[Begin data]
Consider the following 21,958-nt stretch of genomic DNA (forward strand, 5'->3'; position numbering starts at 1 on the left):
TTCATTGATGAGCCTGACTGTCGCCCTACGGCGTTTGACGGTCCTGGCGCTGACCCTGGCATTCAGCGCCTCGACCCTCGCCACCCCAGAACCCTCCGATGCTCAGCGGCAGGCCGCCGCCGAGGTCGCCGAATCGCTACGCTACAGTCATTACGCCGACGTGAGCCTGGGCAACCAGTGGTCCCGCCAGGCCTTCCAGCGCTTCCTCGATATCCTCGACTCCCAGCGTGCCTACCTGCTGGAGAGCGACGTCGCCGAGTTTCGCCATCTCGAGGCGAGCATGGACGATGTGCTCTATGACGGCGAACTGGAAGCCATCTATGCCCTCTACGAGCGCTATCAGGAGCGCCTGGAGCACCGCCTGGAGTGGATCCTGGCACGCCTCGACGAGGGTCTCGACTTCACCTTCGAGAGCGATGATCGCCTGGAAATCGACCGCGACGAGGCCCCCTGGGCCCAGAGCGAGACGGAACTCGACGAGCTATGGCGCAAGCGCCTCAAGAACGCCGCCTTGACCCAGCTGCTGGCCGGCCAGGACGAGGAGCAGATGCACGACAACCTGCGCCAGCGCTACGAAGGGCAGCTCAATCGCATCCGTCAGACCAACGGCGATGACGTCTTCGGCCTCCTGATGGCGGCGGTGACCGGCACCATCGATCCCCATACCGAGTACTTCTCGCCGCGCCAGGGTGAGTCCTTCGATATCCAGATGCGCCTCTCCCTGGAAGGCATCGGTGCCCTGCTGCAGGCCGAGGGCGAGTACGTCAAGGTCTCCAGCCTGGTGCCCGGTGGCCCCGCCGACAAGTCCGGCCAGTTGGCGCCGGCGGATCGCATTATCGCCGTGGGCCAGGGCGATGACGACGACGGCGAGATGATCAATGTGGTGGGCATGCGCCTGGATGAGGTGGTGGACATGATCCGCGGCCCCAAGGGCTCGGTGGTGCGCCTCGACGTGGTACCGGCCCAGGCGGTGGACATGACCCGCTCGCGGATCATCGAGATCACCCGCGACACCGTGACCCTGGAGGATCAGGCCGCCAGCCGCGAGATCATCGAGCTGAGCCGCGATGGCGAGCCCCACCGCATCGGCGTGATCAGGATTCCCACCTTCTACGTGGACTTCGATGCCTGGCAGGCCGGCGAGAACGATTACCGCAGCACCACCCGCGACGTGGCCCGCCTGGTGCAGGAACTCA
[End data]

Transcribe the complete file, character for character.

Consider the following 21,958-nt stretch of genomic DNA (forward strand, 5'->3'; position numbering starts at 1 on the left):
TTCATTGATGAGCCTGACTGTCGCCCTACGGCGTTTGACGGTCCTGGCGCTGACCCTGGCATTCAGCGCCTCGACCCTCGCCACCCCAGAACCCTCCGATGCTCAGCGGCAGGCCGCCGCCGAGGTCGCCGAATCGCTACGCTACAGTCATTACGCCGACGTGAGCCTGGGCAACCAGTGGTCCCGCCAGGCCTTCCAGCGCTTCCTCGATATCCTCGACTCCCAGCGTGCCTACCTGCTGGAGAGCGACGTCGCCGAGTTTCGCCATCTCGAGGCGAGCATGGACGATGTGCTCTATGACGGCGAACTGGAAGCCATCTATGCCCTCTACGAGCGCTATCAGGAGCGCCTGGAGCACCGCCTGGAGTGGATCCTGGCACGCCTCGACGAGGGTCTCGACTTCACCTTCGAGAGCGATGATCGCCTGGAAATCGACCGCGACGAGGCCCCCTGGGCCCAGAGCGAGACGGAACTCGACGAGCTATGGCGCAAGCGCCTCAAGAACGCCGCCTTGACCCAGCTGCTGGCCGGCCAGGACGAGGAGCAGATGCACGACAACCTGCGCCAGCGCTACGAAGGGCAGCTCAATCGCATCCGTCAGACCAACGGCGATGACGTCTTCGGCCTCCTGATGGCGGCGGTGACCGGCACCATCGATCCCCATACCGAGTACTTCTCGCCGCGCCAGGGTGAGTCCTTCGATATCCAGATGCGCCTCTCCCTGGAAGGCATCGGTGCCCTGCTGCAGGCCGAGGGCGAGTACGTCAAGGTCTCCAGCCTGGTGCCCGGTGGCCCCGCCGACAAGTCCGGCCAGTTGGCGCCGGCGGATCGCATTATCGCCGTGGGCCAGGGCGATGACGACGACGGCGAGATGATCAATGTGGTGGGCATGCGCCTGGATGAGGTGGTGGACATGATCCGCGGCCCCAAGGGCTCGGTGGTGCGCCTCGACGTGGTACCGGCCCAGGCGGTGGACATGACCCGCTCGCGGATCATCGAGATCACCCGCGACACCGTGACCCTGGAGGATCAGGCCGCCAGCCGCGAGATCATCGAGCTGAGCCGCGATGGCGAGCCCCACCGCATCGGCGTGATCAGGATTCCCACCTTCTACGTGGACTTCGATGCCTGGCAGGCCGGCGAGAACGATTACCGCAGCACCACCCGCGACGTGGCCCGCCTGGTGCAGGAACTCA